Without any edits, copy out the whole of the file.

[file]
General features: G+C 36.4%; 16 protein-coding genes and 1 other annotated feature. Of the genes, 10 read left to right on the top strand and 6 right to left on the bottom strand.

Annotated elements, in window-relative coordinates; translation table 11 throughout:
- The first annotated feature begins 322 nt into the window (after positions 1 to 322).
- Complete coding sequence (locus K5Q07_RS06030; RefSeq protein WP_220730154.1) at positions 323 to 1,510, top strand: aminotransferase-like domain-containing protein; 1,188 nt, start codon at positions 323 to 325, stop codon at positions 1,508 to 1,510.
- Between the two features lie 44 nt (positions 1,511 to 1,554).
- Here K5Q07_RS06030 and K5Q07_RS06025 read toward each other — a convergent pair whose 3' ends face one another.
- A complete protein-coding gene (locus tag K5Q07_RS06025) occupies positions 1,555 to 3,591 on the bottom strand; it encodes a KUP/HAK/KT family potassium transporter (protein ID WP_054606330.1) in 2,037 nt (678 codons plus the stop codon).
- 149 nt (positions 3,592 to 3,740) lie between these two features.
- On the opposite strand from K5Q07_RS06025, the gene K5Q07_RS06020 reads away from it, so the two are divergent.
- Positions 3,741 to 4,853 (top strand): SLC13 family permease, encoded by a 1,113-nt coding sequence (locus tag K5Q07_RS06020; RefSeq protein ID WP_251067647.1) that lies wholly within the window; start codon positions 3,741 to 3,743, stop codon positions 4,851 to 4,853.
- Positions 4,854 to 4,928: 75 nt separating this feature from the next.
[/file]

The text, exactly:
General features: G+C 36.4%; 16 protein-coding genes and 1 other annotated feature. Of the genes, 10 read left to right on the top strand and 6 right to left on the bottom strand.

Annotated elements, in window-relative coordinates; translation table 11 throughout:
- The first annotated feature begins 322 nt into the window (after positions 1 to 322).
- Complete coding sequence (locus K5Q07_RS06030; RefSeq protein WP_220730154.1) at positions 323 to 1,510, top strand: aminotransferase-like domain-containing protein; 1,188 nt, start codon at positions 323 to 325, stop codon at positions 1,508 to 1,510.
- Between the two features lie 44 nt (positions 1,511 to 1,554).
- Here K5Q07_RS06030 and K5Q07_RS06025 read toward each other — a convergent pair whose 3' ends face one another.
- A complete protein-coding gene (locus tag K5Q07_RS06025) occupies positions 1,555 to 3,591 on the bottom strand; it encodes a KUP/HAK/KT family potassium transporter (protein ID WP_054606330.1) in 2,037 nt (678 codons plus the stop codon).
- 149 nt (positions 3,592 to 3,740) lie between these two features.
- On the opposite strand from K5Q07_RS06025, the gene K5Q07_RS06020 reads away from it, so the two are divergent.
- Positions 3,741 to 4,853 (top strand): SLC13 family permease, encoded by a 1,113-nt coding sequence (locus tag K5Q07_RS06020; RefSeq protein ID WP_251067647.1) that lies wholly within the window; start codon positions 3,741 to 3,743, stop codon positions 4,851 to 4,853.
- Positions 4,854 to 4,928: 75 nt separating this feature from the next.